Posts falsely claim Joe Biden announced ballot-dumping scheme

Promoters of the QAnon conspiracy theory on Telegram are claiming US President Joe Biden announced in an address to the nation that Democrats plan to "cheat" during midterm polls by flooding vote counts with fraudulent ballots after Election Day. This is false; Biden made no such remark, but instead urged Americans to be patient as election workers across the country tally all legally cast ballots, a process that takes time.

"Joe Biden announced to the world tonight that they are going to cheat by dumping ballots," says a November 2 post on Telegram from an account supportive of QAnon. "He asked the citizens of America to 'be patient' because 'it takes time to count all legitimate ballots.'"

The post continues: "Patriots, they are counting on We the People to NOT show up so they can dump ballots. For every citizen that doesn't show up, they get 1 illegal ballot. The more that show up, the harder it is for them to cheat ... MOBILIZE!"

Screenshot from Telegram taken November 7, 2022

The post gained more than 155,000 views on the messaging platform and was widely reposted in QAnon-linked channels. Similar posts appeared on Instagram, Facebook and Twitter -- including in Spanish.

The posts play on debunked conspiracy theories -- boosted by former president Donald Trump -- that shifts in the vote count as ballots were counted after polls closed in the 2020 US presidential election were a sign of fraud in the form of illegal "ballot dumps."

But the posts distort what Biden said in his November 2 address; he never spoke of an effort to "cheat by dumping ballots."

Biden warned in the speech about recent escalations in political violence, voter intimidation and other threats to democracy fueled by Trump's years-long refusal to accept the 2020 election results. Biden urged voters to be wary of Republican candidates who had signaled they might do the same -- refuse to concede -- should they lose.

The president also issued a reminder that it is normal for Americans to not know all results on election night.

"Once again we're seeing record turnout all over the country. And that's good. We want Americans to vote. We want every American's voice to be heard. Now we have to move the process forward.

"We know that more and more ballots are cast in early voting or by mail in America. And we know that many states don't start counting those ballots until after the polls close on November 8. That means, in some cases, we won't know the winner of the election for a few days, until after a few days after the election.

"It takes time to count all legitimate ballots in a legal and orderly manner. It's always been important for citizens in a democracy to be informed and engaged. Now it's important for citizens to be patient as well. That's how this is supposed to work."

AFP reached out to the White House for comment, but no response was forthcoming.

Elections in the United States are highly decentralized, with poll closing times and procedures for counting ballots and reporting votes different by state. News outlets, including the Associated Press, commonly project winners based on preliminary results, but official results take time to produce, experts said.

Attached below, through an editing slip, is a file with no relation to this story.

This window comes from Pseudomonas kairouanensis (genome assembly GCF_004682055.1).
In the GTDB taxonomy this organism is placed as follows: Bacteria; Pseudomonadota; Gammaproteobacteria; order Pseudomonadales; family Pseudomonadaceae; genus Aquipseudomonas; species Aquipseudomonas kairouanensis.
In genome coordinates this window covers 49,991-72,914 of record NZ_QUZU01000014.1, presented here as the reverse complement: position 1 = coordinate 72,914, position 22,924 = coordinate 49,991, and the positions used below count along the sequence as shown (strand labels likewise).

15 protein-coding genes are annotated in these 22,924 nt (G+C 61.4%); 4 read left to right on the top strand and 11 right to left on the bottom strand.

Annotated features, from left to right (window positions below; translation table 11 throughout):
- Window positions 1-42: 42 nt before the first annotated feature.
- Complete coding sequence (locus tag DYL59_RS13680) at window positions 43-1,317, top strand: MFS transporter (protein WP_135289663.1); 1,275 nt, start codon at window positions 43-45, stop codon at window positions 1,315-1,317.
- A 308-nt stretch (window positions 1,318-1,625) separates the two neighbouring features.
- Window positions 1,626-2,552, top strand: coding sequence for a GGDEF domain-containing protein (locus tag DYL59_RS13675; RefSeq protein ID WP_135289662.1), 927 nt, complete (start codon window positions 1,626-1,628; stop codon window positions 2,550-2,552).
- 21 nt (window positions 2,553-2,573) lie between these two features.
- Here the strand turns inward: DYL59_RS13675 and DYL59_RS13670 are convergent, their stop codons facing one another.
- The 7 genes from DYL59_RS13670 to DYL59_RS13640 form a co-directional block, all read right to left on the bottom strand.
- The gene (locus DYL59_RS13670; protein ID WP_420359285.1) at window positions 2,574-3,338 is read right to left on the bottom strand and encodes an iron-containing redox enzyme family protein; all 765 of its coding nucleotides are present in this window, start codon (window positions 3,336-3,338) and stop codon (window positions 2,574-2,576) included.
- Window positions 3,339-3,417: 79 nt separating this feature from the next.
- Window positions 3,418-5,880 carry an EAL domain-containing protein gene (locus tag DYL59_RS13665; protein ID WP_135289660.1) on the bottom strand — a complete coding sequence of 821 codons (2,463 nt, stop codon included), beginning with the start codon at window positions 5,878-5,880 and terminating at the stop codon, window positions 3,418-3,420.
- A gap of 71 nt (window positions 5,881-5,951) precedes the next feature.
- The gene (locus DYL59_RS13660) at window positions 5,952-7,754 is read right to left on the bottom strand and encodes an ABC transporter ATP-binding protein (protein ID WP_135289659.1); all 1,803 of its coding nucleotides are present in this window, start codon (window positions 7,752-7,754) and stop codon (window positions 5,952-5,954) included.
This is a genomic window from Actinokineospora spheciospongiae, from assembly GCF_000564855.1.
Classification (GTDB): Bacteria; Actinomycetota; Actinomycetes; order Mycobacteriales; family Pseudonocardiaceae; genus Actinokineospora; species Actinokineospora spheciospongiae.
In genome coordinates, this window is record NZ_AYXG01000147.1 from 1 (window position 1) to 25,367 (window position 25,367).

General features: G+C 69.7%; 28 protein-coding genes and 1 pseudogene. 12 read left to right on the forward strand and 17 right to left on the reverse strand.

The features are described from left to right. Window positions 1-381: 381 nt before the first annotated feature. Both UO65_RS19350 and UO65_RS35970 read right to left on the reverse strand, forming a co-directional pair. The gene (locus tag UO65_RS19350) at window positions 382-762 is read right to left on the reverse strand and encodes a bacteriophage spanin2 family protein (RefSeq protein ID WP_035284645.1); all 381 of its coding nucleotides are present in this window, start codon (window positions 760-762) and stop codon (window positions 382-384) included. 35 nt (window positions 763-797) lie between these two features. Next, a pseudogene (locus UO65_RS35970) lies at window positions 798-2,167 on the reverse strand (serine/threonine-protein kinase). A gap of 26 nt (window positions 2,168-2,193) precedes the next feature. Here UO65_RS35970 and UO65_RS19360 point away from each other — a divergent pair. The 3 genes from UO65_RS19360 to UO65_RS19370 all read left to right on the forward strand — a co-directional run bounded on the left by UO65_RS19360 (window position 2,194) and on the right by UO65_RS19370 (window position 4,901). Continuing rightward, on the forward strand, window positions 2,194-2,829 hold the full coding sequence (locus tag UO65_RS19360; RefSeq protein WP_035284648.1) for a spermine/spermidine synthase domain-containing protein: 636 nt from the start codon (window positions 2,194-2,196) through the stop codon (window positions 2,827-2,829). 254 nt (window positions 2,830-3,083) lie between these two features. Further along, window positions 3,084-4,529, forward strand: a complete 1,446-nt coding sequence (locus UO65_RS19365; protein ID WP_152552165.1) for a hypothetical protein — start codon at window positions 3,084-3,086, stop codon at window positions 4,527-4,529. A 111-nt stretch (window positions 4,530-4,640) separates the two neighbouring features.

"Election night results are always unofficial in the US," said David Becker, the founder and executive director of the nonpartisan, non-profit Center for Election Innovation & Research. "US ballots are often multiple pages, with dozens of races, and those take time to count and double-check. Every single state does not officially certify its results until days or weeks after the election. This is normal and has been true throughout our history."

Recent history has produced an expectation of quick results, with forecasts by television networks creating such an impression.

But provisional ballots and mail-in ballots, including absentee ballots from members of the military, can take longer to count than in-person votes, said Rick Hasen, a professor of law at the University of California at Los Angeles. That is particularly true in states that do not allow the ballots to be processed before Election Day, including Pennsylvania, where a Senate seat is up for grabs.

Some states, including Nevada, also accept mail-in ballots that arrive within a specific number of days following Election Day -- so long as they have postmarks indicating they were sent on or before the election -- further slowing the count.

In 2020, Trump falsely and prematurely declared victory, taking advantage of early results that showed him in the lead before all votes had been reported.

But election officials, independent experts, international observers and members of Trump's own administration have refuted his claims that the election was rigged by widespread fraud. Dozens of judges rejected lawsuits aimed at overturning the election on the basis of such claims.

"Certainly, in many places we've seen what's reported on election night change after the absentee ballot totals are counted," said Matthew Weil, executive director of the elections project at the Bipartisan Policy Center.

"It's not an indication of fraud. It's not an indication of a problem with the system. It's just the order of the ballots we're counting."

AFP has fact-checked other misinformation about the midterm elections here, here, here and here.